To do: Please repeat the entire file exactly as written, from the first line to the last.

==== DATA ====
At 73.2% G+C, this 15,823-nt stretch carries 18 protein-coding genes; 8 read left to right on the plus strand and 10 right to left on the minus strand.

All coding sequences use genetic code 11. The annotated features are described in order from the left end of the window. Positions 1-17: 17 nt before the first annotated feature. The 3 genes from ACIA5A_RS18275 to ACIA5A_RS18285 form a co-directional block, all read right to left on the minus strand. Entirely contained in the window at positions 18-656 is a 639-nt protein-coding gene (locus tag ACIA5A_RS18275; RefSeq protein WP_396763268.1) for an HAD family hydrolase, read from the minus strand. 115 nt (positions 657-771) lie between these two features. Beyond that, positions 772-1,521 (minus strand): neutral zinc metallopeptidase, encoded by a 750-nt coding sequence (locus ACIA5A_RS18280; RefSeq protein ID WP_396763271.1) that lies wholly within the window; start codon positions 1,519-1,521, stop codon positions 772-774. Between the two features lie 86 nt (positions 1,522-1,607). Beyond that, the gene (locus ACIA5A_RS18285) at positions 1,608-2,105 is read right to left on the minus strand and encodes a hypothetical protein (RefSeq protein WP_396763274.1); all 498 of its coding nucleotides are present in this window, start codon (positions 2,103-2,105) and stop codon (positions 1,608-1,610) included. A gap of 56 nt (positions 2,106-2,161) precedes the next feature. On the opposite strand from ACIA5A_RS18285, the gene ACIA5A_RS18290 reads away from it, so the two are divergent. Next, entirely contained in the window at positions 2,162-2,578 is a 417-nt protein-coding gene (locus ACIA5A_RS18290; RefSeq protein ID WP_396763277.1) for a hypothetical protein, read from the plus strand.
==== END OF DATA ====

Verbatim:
At 73.2% G+C, this 15,823-nt stretch carries 18 protein-coding genes; 8 read left to right on the plus strand and 10 right to left on the minus strand.

All coding sequences use genetic code 11. The annotated features are described in order from the left end of the window. Positions 1-17: 17 nt before the first annotated feature. The 3 genes from ACIA5A_RS18275 to ACIA5A_RS18285 form a co-directional block, all read right to left on the minus strand. Entirely contained in the window at positions 18-656 is a 639-nt protein-coding gene (locus tag ACIA5A_RS18275; RefSeq protein WP_396763268.1) for an HAD family hydrolase, read from the minus strand. 115 nt (positions 657-771) lie between these two features. Beyond that, positions 772-1,521 (minus strand): neutral zinc metallopeptidase, encoded by a 750-nt coding sequence (locus ACIA5A_RS18280; RefSeq protein ID WP_396763271.1) that lies wholly within the window; start codon positions 1,519-1,521, stop codon positions 772-774. Between the two features lie 86 nt (positions 1,522-1,607). Beyond that, the gene (locus ACIA5A_RS18285) at positions 1,608-2,105 is read right to left on the minus strand and encodes a hypothetical protein (RefSeq protein WP_396763274.1); all 498 of its coding nucleotides are present in this window, start codon (positions 2,103-2,105) and stop codon (positions 1,608-1,610) included. A gap of 56 nt (positions 2,106-2,161) precedes the next feature. On the opposite strand from ACIA5A_RS18285, the gene ACIA5A_RS18290 reads away from it, so the two are divergent. Next, entirely contained in the window at positions 2,162-2,578 is a 417-nt protein-coding gene (locus ACIA5A_RS18290; RefSeq protein ID WP_396763277.1) for a hypothetical protein, read from the plus strand.